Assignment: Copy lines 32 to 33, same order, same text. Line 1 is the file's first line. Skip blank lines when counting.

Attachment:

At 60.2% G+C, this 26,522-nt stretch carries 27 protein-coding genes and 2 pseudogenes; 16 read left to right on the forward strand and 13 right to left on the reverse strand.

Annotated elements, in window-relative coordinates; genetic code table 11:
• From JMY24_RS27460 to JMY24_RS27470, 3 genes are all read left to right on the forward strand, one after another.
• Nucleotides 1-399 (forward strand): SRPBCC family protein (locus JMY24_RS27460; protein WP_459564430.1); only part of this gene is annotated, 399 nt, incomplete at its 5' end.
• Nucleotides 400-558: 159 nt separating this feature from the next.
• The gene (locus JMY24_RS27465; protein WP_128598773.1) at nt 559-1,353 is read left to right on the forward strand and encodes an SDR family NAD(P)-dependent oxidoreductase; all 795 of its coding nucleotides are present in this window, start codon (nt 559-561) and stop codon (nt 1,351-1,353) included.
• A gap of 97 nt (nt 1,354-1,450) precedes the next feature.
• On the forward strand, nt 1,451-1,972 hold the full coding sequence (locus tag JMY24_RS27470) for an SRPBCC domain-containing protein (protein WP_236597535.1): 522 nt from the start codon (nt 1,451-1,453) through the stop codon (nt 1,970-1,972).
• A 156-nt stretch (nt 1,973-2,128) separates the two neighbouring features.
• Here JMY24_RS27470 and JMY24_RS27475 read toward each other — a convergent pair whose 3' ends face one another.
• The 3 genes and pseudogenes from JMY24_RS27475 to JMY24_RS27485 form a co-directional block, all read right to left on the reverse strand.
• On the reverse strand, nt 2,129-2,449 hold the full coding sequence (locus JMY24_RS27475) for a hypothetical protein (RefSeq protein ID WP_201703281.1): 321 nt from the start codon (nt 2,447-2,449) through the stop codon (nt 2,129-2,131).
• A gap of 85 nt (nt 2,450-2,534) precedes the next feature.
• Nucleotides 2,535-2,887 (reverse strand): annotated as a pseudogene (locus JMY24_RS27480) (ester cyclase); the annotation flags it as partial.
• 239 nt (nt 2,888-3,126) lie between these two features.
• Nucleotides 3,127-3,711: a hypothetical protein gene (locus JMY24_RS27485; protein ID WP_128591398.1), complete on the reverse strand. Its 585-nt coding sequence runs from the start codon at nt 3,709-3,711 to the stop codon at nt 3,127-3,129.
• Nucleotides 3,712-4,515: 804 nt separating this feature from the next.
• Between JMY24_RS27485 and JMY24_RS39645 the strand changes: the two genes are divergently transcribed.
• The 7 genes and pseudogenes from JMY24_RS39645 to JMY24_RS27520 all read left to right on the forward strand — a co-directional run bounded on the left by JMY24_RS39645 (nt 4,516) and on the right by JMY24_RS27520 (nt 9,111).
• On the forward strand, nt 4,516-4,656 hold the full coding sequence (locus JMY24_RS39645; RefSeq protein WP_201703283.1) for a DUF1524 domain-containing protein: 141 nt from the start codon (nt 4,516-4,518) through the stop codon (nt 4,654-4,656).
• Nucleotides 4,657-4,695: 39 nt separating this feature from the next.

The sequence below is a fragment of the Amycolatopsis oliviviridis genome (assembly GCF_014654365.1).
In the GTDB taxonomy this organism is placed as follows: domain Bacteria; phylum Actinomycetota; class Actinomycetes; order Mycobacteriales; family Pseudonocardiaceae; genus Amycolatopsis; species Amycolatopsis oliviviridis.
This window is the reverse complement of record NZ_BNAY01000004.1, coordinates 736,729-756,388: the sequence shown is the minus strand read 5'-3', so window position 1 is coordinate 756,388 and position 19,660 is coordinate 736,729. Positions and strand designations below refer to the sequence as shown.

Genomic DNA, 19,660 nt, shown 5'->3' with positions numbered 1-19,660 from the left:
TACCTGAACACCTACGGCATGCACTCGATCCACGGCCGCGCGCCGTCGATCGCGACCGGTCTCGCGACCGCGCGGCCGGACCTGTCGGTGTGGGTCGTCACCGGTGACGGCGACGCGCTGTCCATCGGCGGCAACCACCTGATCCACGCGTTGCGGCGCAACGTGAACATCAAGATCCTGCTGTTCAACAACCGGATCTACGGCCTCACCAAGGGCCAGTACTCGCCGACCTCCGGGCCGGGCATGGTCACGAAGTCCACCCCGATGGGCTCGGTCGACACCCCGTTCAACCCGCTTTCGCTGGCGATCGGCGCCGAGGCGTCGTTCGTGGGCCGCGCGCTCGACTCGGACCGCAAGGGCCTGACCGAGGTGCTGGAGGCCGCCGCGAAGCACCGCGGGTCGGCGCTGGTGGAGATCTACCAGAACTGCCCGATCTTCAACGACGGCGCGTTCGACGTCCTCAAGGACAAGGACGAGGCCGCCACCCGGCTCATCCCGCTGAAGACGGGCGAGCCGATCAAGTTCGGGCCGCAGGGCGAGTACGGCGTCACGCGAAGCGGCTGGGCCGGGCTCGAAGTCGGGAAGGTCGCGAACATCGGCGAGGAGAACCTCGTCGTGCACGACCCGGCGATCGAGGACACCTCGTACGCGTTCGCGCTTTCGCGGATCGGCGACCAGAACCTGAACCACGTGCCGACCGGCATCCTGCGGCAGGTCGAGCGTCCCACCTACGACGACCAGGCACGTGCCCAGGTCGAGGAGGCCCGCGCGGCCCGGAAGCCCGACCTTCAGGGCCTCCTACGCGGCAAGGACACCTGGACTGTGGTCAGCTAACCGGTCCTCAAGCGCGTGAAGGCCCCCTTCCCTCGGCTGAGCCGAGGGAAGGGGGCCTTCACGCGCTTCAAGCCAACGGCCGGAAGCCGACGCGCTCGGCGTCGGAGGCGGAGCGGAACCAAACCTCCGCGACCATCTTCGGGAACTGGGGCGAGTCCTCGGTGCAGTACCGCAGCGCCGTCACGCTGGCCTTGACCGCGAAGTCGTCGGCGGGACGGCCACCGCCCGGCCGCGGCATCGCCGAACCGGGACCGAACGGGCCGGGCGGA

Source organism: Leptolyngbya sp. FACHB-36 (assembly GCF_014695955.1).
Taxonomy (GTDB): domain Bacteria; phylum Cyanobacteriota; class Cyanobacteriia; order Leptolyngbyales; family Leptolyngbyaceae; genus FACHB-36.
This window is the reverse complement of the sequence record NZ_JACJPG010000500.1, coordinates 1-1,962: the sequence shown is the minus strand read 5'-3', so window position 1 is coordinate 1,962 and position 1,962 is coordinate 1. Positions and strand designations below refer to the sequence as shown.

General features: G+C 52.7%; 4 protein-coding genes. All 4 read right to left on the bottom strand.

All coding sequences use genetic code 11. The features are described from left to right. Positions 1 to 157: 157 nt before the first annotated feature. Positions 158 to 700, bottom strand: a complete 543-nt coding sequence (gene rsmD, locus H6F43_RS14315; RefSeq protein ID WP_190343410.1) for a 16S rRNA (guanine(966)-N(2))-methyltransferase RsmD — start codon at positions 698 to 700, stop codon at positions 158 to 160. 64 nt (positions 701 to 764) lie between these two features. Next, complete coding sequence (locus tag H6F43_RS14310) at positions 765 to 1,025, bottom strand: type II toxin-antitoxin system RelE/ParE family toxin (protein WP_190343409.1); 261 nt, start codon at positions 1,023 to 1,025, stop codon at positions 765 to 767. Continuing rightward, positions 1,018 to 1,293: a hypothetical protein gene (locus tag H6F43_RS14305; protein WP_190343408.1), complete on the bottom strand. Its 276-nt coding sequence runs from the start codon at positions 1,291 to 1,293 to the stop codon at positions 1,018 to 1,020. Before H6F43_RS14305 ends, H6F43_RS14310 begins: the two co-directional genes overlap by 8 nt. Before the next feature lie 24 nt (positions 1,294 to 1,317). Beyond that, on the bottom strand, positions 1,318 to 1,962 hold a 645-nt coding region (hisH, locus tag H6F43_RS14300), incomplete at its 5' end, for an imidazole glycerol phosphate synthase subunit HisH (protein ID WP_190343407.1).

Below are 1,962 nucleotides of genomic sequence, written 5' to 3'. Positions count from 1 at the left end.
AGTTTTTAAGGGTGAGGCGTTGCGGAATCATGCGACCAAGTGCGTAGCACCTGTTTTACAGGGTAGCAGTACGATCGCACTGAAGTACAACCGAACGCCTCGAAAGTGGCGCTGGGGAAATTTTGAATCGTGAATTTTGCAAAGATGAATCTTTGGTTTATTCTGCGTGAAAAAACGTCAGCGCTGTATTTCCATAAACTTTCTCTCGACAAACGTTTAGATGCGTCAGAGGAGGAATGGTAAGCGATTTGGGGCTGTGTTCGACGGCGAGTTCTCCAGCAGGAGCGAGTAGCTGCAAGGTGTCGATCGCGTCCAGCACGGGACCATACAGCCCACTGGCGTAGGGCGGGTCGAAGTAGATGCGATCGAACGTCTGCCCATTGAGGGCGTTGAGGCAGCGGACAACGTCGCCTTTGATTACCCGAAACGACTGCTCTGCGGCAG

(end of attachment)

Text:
Below are 1,962 nucleotides of genomic sequence, written 5' to 3'. Positions count from 1 at the left end.
AGTTTTTAAGGGTGAGGCGTTGCGGAATCATGCGACCAAGTGCGTAGCACCTGTTTTACAGGGTAGCAGTACGATCGCACTGAAGTACAACCGAACGCCTCGAAAGTGGCGCTGGGGAAATTTTGAATCGTGAATTTTGCAAAGATGAATCTTTGGTTTATTCTGCGTGAAAAAACGTCAGCGCTGTATTTCCATAAACTTTCTCTCGACAAACGTTTAGATGCGTCAGAGGAGGAATGGTAAGCGATTTGGGGCTGTGTTCGACGGCGAGTTCTCCAGCAGGAGCGAGTAGCTGCAAGGTGTCGATCGCGTCCAGCACGGGACCATACAGCCCACTGGCGTAGGGCGGGTCGAAGTAGATGCGATCGAACGTCTGCCCATTGAGGGCGTTGAGGCAGCGGACAACGTCGCCTTTGATTACCCGAAACGACTGCTCTGCGGCAG